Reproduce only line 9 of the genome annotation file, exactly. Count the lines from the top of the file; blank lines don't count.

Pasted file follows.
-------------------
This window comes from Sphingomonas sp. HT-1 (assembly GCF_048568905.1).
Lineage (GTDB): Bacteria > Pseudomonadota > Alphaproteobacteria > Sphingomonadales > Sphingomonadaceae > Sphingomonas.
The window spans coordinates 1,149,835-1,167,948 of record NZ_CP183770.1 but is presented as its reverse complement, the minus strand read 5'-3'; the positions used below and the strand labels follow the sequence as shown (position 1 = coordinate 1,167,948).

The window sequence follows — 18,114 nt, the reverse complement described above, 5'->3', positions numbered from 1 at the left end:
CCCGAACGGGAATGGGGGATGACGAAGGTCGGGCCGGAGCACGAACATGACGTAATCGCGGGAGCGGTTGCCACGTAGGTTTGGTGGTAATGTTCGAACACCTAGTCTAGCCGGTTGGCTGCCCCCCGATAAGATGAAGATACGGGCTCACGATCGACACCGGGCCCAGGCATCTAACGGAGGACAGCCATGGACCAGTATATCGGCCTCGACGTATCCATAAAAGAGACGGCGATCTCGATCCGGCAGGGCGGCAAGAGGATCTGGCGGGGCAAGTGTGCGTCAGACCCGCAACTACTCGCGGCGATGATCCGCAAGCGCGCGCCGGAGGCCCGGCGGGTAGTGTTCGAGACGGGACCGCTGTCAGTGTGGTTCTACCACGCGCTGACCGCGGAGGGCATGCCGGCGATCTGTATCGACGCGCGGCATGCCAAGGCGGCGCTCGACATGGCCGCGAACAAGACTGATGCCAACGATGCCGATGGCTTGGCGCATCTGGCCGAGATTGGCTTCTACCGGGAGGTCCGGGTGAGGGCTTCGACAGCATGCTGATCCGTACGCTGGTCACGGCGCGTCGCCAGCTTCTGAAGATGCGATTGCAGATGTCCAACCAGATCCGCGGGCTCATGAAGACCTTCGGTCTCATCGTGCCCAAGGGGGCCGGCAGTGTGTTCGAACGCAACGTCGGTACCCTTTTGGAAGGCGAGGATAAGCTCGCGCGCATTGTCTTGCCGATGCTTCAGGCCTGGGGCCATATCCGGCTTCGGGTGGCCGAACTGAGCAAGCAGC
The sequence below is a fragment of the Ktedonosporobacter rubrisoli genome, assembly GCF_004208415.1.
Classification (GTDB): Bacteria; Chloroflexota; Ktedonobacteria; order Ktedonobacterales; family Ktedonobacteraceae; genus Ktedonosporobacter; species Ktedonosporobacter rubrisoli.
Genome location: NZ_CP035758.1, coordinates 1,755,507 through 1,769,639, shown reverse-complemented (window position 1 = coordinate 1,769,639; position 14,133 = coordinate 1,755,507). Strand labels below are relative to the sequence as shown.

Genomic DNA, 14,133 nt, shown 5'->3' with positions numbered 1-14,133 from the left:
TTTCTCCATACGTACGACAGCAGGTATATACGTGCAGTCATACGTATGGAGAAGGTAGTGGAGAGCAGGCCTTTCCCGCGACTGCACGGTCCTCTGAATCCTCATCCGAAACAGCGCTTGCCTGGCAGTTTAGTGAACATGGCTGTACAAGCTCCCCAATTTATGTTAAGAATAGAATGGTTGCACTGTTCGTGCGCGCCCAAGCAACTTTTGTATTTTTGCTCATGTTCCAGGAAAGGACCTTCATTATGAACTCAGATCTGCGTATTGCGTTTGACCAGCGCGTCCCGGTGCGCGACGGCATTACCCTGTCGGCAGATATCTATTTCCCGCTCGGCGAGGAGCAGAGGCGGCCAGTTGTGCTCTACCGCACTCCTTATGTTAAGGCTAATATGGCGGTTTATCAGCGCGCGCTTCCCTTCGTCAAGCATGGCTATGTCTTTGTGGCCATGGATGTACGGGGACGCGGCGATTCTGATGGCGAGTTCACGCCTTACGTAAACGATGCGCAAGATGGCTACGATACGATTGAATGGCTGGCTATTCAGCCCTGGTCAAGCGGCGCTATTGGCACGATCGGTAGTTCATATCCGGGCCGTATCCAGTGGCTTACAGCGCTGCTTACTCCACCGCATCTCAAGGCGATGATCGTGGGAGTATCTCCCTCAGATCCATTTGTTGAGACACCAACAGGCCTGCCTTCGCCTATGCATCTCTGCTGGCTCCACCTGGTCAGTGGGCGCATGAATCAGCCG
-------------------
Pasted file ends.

Genomic DNA, 14,133 nt, shown 5'->3' with positions numbered 1-14,133 from the left: